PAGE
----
Hello, travel forum community! I'm dreaming of a 10-day trip to Slovenia in September and hoping to use miles on an Alaska Airlines partner to get there. Of course, this limits our options somewhat. And because I have limited vacation time right now, I'm looking for an efficient route. Would flying into Venice make sense? What other routes would you suggest? Thank you in advance for your advice!
On our trip back in 2005, that's exactly what we did. Flew in to Venice, rented a car, drove to Slovenia (and then Croatia!), eventually drove back to Venice, turned in car, and had a few days there before flying home.
The view of Venice and St. Mark's Square, Rialto Bridge, and everything, before landing was incredible! Glad I had a window seat flying over.
We flew from SeaTac to Venice for a week prior to going to Ljubljana. It work out very well for us. It was definitely efficient. We wanted to spend time in Venice before our tour. We took the convenient shared GoOpti Shuttle from Piazzale Roma to Ljubljana. The driver was personable, on time, affordable, reliable and comfortable. Are you headed to Ljubljana? It’s our favorite European city! https://www.GoOpti.com
Venice to Slovenia is certainly doable. To Ljubljana by car is less than three hours; by train figure 3 1/2 hours or more. You must of course meet entry requirements for Italy and Slovenia. Currently one country’s requirements seems a bit more relaxed than the other.
We also used Go Opti and had a great experience- the drivers were prompt, professional, and easy with whom to communicate. We used them to Ljubljana from Venice and return to the train station. Sometimes door-to-door service is worth the extra money.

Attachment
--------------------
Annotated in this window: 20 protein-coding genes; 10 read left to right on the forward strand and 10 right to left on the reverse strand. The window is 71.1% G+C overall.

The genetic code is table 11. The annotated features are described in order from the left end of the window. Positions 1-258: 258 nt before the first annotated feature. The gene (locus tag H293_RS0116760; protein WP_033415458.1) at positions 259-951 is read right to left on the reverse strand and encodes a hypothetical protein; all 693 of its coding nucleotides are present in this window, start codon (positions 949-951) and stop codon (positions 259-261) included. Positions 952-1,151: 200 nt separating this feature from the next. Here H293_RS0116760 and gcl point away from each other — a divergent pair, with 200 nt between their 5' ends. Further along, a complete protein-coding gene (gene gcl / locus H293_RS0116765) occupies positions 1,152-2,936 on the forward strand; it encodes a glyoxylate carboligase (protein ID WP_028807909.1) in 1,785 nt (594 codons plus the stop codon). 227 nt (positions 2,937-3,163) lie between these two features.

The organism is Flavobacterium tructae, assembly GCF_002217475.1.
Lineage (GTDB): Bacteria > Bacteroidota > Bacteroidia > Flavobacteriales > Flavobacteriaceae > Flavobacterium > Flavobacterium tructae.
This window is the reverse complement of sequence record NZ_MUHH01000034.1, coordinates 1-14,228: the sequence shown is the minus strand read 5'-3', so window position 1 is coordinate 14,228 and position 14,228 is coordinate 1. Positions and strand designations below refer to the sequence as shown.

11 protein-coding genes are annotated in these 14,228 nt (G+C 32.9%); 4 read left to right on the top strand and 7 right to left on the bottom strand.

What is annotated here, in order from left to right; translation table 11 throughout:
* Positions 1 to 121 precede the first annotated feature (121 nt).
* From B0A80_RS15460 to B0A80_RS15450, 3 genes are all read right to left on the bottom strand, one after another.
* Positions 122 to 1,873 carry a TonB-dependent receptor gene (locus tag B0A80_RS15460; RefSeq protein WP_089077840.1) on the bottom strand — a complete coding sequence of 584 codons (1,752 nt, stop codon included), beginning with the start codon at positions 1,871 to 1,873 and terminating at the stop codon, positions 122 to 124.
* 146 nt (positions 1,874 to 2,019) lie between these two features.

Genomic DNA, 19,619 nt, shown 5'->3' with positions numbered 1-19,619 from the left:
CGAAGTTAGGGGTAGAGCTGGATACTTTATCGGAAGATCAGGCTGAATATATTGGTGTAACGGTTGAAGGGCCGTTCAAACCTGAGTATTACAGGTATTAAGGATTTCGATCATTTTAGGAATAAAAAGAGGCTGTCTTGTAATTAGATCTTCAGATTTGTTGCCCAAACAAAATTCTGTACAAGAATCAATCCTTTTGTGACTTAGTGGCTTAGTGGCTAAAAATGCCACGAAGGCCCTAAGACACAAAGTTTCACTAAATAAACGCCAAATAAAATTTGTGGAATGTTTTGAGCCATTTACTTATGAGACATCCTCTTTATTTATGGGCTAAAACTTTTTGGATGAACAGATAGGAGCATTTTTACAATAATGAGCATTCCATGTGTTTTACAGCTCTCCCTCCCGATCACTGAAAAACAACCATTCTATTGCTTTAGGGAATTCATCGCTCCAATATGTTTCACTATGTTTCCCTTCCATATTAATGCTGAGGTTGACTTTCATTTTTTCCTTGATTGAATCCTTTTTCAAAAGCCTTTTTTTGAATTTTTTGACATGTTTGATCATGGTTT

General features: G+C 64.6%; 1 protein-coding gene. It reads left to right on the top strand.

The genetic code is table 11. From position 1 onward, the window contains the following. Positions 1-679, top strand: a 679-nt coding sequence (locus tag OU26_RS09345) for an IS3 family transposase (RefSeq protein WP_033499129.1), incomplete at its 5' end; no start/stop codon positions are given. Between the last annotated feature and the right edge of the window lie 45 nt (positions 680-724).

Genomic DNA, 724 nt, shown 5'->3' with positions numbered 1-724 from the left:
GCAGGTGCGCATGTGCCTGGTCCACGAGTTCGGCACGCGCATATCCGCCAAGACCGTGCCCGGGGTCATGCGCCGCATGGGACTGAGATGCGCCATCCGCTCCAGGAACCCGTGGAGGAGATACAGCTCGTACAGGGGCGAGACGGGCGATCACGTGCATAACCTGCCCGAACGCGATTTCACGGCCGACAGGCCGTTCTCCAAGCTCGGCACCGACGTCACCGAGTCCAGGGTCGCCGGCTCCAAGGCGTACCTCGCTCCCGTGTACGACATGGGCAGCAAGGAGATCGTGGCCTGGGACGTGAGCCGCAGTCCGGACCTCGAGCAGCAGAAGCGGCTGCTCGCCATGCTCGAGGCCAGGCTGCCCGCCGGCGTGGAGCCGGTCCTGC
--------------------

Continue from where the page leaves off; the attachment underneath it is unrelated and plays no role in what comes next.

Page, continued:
Another possibility would be to fly to Zagreb. It's 2 to 2-1/2 hours from Ljubljana by train or bus. It's also an interesting city. I think the train or bus will be less expensive than a shuttle, and a Zagreb hotel room will almost certainly be cheaper than a room in Venice. Now, if you are thinking of spending a couple of days, or longer, sightseeing in Venice, that's a whole different situation.
I think it's rather doubtful you'll have better luck with a frequent-flier ticket into Zagreb than into Venice, but it's worth checking if you don't plan to visit Venice on this trip.
Is there a reason you can't fly into Ljublana? If you want to go to Slovenia, I suggest flying into either Ljubljana or Maribor.
None of the Alaska partners fly into Ljubljana, so if they want to use those miles, their best options, in my experience, are to fly into Venice or Munich. We chose to fly into Munich for our September Slovenia trip in 2017, but Venice works well too. From Munich, it is a train ride of around 6 hours to reach Ljubljana; I don’t know how long the bus from Venice takes.
Alaska miles work very well for trips to Europe, but most of the flights offered arenwith British Airways. You might see flights on Finnair as well, and Aer Lingus (which are outrageous in terms of the number of miles needed.
If you are content with Economy class, you will have not trouble booking flights on BA. You might also have lots of options in Premium Economy, if you choose a day of the week that the earlier flight (BA52) is flying. I think it goes 4X a week. The later flight, BA 48, goes every day, but in September they use a 787-10m that does not have Premium Economy.
If you are looking for business class, be careful of the dreaded “mixed cabin” flights. These are indicated by a little symbol that looks like a seat, and if you click on it, you will usually see that the flight is not in Business class from SEA to London, but rather in Premium Economy or even Economy.
I'm looking at doing it in reverse - Slovenia out to Venice. I wouldn't hire a car and do an international trip with it. There are lots of trains we will probably stop in Trieste on the way to Lubyanka. I love European trains and wouldnt want to sit is a shared van for hours if Covid is still a concern.